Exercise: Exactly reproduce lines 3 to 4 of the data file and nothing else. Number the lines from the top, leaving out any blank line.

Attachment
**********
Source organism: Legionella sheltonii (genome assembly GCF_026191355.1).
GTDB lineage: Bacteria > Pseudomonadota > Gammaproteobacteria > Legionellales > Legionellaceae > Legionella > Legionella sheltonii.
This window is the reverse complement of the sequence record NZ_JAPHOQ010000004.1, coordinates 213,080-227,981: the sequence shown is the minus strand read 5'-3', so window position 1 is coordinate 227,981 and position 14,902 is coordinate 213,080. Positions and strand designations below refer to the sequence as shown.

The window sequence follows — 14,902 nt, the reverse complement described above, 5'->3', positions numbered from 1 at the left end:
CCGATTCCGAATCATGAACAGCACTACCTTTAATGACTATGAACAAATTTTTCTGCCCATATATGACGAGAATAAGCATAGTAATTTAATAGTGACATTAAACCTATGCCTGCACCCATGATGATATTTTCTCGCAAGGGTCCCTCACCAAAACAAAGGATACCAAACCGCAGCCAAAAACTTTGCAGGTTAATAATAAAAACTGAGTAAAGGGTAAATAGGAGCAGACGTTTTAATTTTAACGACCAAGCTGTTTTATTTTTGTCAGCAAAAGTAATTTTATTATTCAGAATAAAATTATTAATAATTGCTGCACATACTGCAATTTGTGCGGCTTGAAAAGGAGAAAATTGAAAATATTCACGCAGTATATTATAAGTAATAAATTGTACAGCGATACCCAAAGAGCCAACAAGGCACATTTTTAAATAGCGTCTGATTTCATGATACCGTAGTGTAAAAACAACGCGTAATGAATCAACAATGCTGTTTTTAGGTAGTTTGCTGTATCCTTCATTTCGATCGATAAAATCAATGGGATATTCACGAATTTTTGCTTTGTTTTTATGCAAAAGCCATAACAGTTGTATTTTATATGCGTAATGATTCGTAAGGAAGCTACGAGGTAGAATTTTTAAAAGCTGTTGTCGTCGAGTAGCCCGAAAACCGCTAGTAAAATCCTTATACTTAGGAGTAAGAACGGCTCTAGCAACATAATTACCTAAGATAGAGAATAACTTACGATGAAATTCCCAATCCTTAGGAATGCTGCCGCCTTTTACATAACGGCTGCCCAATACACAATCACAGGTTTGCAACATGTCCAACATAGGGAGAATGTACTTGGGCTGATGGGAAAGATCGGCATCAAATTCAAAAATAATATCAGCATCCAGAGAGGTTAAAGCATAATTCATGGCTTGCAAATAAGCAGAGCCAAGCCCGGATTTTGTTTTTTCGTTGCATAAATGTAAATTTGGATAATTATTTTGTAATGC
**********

This window is the reverse complement of the sequence record NZ_JAPHOQ010000004.1, coordinates 213,080-227,981: the sequence shown is the minus strand read 5'-3', so window position 1 is coordinate 227,981 and position 14,902 is coordinate 213,080. Positions and strand designations below refer to the sequence as shown.

The window sequence follows — 14,902 nt, the reverse complement described above, 5'->3', positions numbered from 1 at the left end: